It looks as if there have been some problems with the publicity, so if anyone can share this with Melbourne friends likely to be interested, I’d be very grateful.
The Melbourne launch for Economics in Two Lessons, will be at Readings Hawthorn Wednesday 17 July and also at University House, Melbourne Uni, 4-6 pm Friday 19 July.
I’ll be doing the Sydney launch of my new book, Economics in Two Lessons at Gleebooks tomorrow (Thursday 27 June). I’ll be talking to the always insightful Peter Martin, so it should be a great event. Details here.
Last night’s Brisbane launch, at Avid Reader with Paul Barclay (ABC Radio, Big Ideas) was very successful
I’m doing a run of radio interviews this week, including
- A discussion of Economics In Two Lessons with Nick Rheinburger, morning presenter for ABC Illawarra
- A talk about the history of Australian farming, with Annabelle Quince of Rear Vision, the history program on ABC RN
- A discussion of the resurgence of socialism with Tom Switzer on ABC RN Between The Lines
The first interview should go to air on Thursday morning. I’m not sure about the other two
… Sooner or later we’ll have to pay our share. That’s the headline for my latest piece in The Guardian. The more important message is in the “standfirst” text that runs before the article proper.
The cost of responding to climate change is trivial compared with the benefits
To spell this out, here are the concluding paras of the article
The good news is that the cost of an emergency response, while large compared with an efficient policy, will be very small in relation to an economy with an annual output, by 2030, of $2tn a year or more. To see this, we can turn to the estimates prepared for the government’s election campaign by Brian Fisher of BAEconomics.
These worst-case numbers, higher than the costs of the most radical emergency measures, amount to around $50bn a year, or 2.5% to 3% of national income. That’s a lot of money – like adding a new program on the scale of the NBN or the submarine contract every year for five to 10 years.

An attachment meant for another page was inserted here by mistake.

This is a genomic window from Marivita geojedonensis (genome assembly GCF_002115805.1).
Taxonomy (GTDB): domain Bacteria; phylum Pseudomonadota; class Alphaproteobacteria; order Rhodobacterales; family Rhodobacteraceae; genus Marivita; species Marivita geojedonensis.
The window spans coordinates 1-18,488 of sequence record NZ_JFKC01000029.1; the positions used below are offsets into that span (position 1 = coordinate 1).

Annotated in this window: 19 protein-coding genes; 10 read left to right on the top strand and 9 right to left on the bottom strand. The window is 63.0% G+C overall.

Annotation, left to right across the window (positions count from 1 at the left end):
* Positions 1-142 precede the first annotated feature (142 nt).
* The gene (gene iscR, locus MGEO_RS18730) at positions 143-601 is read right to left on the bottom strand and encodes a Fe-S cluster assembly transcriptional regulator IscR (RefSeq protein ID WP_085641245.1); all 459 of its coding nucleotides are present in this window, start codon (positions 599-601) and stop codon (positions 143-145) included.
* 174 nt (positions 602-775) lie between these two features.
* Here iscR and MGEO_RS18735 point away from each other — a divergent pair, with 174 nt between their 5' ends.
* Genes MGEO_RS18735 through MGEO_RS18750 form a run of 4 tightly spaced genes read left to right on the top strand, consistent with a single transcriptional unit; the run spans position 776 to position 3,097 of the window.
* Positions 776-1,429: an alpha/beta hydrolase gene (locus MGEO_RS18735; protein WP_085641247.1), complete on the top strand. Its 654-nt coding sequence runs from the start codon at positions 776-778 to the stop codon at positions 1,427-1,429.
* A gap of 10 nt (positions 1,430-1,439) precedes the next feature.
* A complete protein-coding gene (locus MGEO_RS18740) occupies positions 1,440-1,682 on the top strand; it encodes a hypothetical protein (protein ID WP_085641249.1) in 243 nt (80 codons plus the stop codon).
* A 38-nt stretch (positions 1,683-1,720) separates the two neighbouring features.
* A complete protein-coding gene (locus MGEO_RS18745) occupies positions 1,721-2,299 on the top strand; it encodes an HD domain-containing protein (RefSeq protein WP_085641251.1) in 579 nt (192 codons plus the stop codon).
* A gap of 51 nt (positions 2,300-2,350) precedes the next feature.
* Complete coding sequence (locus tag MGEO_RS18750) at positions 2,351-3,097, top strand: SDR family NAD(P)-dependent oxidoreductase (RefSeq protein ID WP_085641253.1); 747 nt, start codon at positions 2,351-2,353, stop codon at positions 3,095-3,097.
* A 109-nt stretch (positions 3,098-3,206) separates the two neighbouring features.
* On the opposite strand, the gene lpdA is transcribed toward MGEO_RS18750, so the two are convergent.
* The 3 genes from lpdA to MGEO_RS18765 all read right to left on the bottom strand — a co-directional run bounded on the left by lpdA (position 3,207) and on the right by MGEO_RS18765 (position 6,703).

At the same time, it’s small enough that it would barely be noticed against the background of the general fluctuations in the economy. The average household has lost far more from the wage stagnation of the last decade. As far as the government budget is concerned, the likely impact is comparable to that of increasing health expenditures arising from our increased life expectancy and the development of new treatments.
More importantly, the cost of an emergency response to climate change is trivial compared with the benefits of stabilising the global climate at a level that is livable for humans and the natural environment. We are currently shirking our contribution to this global public good, and free riding on the efforts of others. But sooner or later we will have to pay our share.
The first proper review of Economics in Two Lessons has appeared, in Inside Story. It’s by Richard Holden and really gets the point of the book.
The final paras:
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Chapters twelve to sixteen deal with what policymakers should do, and here Quiggin’s passion is evident. Moreover, what comes through perhaps more than anything is a sense of balance. There’s what we might want to do and then there’s what the immutable laws of economics — so neatly laid down in the preceding chapters — will let us do. Whether it’s the distribution of income, full employment, or protecting the environment, constraints exist.
But those constraints offer guidance. Quiggin notes, for instance, that “the best way to help poor people, at home and abroad, is to give them money to spend as they see fit, rather than tying assistance to particular goods and services. In other words, it is better to fix the inequitable allocation of property rights in the first place than to fix the resulting market outcome.” Whatever the topic, the framework disciplines and sharpens the policy thinking.
There is little doubt that Quiggin’s Economics in Two Lessons will be an instant classic and feature on university reading lists around the world. It should also be compulsory reading for policymakers and public commentators, who all too often lack a framework for thinking clearly about the costs and benefits of markets. The good news is that Quiggin has one — and he’s happy to share.